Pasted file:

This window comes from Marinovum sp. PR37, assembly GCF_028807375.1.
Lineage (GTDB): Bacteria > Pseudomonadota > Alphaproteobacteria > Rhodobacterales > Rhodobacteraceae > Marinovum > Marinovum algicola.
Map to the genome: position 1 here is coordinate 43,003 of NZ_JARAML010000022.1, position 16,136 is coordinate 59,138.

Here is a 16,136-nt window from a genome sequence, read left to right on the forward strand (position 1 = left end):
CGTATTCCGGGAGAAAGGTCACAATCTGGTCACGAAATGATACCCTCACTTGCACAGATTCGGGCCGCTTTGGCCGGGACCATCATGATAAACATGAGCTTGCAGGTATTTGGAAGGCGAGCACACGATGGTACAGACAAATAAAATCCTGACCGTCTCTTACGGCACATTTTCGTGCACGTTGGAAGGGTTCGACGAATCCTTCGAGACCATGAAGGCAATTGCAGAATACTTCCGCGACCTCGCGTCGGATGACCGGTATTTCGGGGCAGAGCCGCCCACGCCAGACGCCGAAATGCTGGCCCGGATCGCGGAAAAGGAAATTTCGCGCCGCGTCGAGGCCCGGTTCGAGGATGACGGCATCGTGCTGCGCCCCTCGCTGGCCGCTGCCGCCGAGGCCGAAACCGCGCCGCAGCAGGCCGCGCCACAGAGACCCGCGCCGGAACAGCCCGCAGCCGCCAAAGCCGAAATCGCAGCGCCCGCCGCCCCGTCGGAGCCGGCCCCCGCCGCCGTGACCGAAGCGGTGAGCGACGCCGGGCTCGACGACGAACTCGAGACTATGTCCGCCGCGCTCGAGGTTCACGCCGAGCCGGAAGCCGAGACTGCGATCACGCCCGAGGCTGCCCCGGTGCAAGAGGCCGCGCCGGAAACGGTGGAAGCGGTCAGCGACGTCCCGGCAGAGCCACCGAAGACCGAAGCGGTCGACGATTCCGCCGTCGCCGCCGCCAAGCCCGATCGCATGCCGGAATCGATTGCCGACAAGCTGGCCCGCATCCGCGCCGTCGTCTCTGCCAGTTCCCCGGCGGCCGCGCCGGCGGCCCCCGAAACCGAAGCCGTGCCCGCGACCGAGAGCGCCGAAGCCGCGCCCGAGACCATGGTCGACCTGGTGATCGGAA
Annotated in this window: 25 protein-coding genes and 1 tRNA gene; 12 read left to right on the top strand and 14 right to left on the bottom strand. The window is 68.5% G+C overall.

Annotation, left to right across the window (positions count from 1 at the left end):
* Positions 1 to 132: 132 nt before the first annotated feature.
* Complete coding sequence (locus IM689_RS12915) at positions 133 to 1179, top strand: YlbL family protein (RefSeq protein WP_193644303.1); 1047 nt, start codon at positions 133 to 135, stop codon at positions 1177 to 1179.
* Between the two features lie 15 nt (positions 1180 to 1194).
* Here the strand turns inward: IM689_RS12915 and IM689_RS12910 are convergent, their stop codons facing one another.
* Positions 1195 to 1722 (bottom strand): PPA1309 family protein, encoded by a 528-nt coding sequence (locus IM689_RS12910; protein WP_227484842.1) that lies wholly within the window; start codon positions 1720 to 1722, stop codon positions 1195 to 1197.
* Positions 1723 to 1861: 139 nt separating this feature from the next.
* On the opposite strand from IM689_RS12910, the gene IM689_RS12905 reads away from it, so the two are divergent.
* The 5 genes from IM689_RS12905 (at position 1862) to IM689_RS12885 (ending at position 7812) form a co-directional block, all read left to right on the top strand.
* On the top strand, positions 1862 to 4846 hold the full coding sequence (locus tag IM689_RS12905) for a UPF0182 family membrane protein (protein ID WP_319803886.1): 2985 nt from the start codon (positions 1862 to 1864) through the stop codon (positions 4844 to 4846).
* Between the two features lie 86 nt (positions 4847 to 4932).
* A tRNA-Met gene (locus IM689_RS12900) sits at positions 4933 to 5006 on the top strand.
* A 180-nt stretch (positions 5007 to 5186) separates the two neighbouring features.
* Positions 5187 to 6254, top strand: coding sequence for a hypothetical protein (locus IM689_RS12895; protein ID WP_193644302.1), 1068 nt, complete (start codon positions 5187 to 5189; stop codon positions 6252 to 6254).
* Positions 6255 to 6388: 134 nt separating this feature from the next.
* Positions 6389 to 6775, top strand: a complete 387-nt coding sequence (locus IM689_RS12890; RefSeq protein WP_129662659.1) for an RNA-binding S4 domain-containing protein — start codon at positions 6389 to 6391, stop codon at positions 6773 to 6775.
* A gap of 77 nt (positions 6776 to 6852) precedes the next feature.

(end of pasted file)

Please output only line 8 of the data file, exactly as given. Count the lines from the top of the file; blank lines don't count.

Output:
* Positions 1 to 132: 132 nt before the first annotated feature.